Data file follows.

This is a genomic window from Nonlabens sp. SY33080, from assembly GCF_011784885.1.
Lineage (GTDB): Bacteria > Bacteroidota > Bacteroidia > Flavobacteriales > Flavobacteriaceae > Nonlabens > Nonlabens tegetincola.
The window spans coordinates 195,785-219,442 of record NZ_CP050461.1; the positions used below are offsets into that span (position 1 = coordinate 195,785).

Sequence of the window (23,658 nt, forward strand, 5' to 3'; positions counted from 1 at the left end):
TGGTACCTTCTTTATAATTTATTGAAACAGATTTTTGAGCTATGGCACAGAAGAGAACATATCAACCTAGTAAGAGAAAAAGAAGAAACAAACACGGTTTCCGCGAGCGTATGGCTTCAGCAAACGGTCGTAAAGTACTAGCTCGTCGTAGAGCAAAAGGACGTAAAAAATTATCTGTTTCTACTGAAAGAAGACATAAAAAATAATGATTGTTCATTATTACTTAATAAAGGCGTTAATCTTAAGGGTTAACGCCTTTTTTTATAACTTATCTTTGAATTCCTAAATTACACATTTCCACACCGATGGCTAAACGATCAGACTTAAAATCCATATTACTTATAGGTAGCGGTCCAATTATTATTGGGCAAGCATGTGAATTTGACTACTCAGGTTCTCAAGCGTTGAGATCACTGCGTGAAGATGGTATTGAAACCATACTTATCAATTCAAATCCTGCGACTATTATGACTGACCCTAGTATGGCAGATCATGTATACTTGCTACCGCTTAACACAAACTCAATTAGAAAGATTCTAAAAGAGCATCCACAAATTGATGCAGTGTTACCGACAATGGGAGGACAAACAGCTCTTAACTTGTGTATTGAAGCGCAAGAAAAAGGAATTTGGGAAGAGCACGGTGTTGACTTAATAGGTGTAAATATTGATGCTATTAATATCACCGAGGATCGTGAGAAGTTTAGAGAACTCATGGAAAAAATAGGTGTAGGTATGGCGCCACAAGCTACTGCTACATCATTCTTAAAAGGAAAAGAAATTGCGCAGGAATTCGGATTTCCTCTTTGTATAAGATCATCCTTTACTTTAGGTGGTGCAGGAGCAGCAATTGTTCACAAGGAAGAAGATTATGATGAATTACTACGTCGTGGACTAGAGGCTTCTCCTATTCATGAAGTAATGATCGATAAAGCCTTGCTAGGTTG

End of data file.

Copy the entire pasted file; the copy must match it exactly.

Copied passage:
This is a genomic window from Nonlabens sp. SY33080, from assembly GCF_011784885.1.
Lineage (GTDB): Bacteria > Bacteroidota > Bacteroidia > Flavobacteriales > Flavobacteriaceae > Nonlabens > Nonlabens tegetincola.
The window spans coordinates 195,785-219,442 of record NZ_CP050461.1; the positions used below are offsets into that span (position 1 = coordinate 195,785).

Sequence of the window (23,658 nt, forward strand, 5' to 3'; positions counted from 1 at the left end):
TGGTACCTTCTTTATAATTTATTGAAACAGATTTTTGAGCTATGGCACAGAAGAGAACATATCAACCTAGTAAGAGAAAAAGAAGAAACAAACACGGTTTCCGCGAGCGTATGGCTTCAGCAAACGGTCGTAAAGTACTAGCTCGTCGTAGAGCAAAAGGACGTAAAAAATTATCTGTTTCTACTGAAAGAAGACATAAAAAATAATGATTGTTCATTATTACTTAATAAAGGCGTTAATCTTAAGGGTTAACGCCTTTTTTTATAACTTATCTTTGAATTCCTAAATTACACATTTCCACACCGATGGCTAAACGATCAGACTTAAAATCCATATTACTTATAGGTAGCGGTCCAATTATTATTGGGCAAGCATGTGAATTTGACTACTCAGGTTCTCAAGCGTTGAGATCACTGCGTGAAGATGGTATTGAAACCATACTTATCAATTCAAATCCTGCGACTATTATGACTGACCCTAGTATGGCAGATCATGTATACTTGCTACCGCTTAACACAAACTCAATTAGAAAGATTCTAAAAGAGCATCCACAAATTGATGCAGTGTTACCGACAATGGGAGGACAAACAGCTCTTAACTTGTGTATTGAAGCGCAAGAAAAAGGAATTTGGGAAGAGCACGGTGTTGACTTAATAGGTGTAAATATTGATGCTATTAATATCACCGAGGATCGTGAGAAGTTTAGAGAACTCATGGAAAAAATAGGTGTAGGTATGGCGCCACAAGCTACTGCTACATCATTCTTAAAAGGAAAAGAAATTGCGCAGGAATTCGGATTTCCTCTTTGTATAAGATCATCCTTTACTTTAGGTGGTGCAGGAGCAGCAATTGTTCACAAGGAAGAAGATTATGATGAATTACTACGTCGTGGACTAGAGGCTTCTCCTATTCATGAAGTAATGATCGATAAAGCCTTGCTAGGTTG